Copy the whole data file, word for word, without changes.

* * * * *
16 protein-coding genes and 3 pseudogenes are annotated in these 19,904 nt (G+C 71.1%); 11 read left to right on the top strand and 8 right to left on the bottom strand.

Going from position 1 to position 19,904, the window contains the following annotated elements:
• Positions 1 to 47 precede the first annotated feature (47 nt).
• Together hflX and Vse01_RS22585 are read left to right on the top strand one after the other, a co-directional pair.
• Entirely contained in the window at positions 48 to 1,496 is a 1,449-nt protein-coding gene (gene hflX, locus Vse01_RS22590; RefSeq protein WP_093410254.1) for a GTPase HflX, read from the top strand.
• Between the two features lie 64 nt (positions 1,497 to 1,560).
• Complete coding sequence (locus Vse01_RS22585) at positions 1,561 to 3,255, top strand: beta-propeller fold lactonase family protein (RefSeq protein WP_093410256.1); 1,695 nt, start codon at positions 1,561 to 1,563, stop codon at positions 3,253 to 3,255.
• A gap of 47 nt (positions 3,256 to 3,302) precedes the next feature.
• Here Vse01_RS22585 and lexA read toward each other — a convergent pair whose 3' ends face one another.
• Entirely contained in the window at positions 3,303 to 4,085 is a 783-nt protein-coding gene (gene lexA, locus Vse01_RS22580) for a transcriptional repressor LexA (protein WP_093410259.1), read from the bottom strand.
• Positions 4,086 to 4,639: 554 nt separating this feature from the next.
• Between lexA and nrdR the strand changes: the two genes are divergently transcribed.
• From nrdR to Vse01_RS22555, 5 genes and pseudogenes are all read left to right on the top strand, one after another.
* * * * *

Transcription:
16 protein-coding genes and 3 pseudogenes are annotated in these 19,904 nt (G+C 71.1%); 11 read left to right on the top strand and 8 right to left on the bottom strand.

Going from position 1 to position 19,904, the window contains the following annotated elements:
• Positions 1 to 47 precede the first annotated feature (47 nt).
• Together hflX and Vse01_RS22585 are read left to right on the top strand one after the other, a co-directional pair.
• Entirely contained in the window at positions 48 to 1,496 is a 1,449-nt protein-coding gene (gene hflX, locus Vse01_RS22590; RefSeq protein WP_093410254.1) for a GTPase HflX, read from the top strand.
• Between the two features lie 64 nt (positions 1,497 to 1,560).
• Complete coding sequence (locus Vse01_RS22585) at positions 1,561 to 3,255, top strand: beta-propeller fold lactonase family protein (RefSeq protein WP_093410256.1); 1,695 nt, start codon at positions 1,561 to 1,563, stop codon at positions 3,253 to 3,255.
• A gap of 47 nt (positions 3,256 to 3,302) precedes the next feature.
• Here Vse01_RS22585 and lexA read toward each other — a convergent pair whose 3' ends face one another.
• Entirely contained in the window at positions 3,303 to 4,085 is a 783-nt protein-coding gene (gene lexA, locus Vse01_RS22580) for a transcriptional repressor LexA (protein WP_093410259.1), read from the bottom strand.
• Positions 4,086 to 4,639: 554 nt separating this feature from the next.
• Between lexA and nrdR the strand changes: the two genes are divergently transcribed.
• From nrdR to Vse01_RS22555, 5 genes and pseudogenes are all read left to right on the top strand, one after another.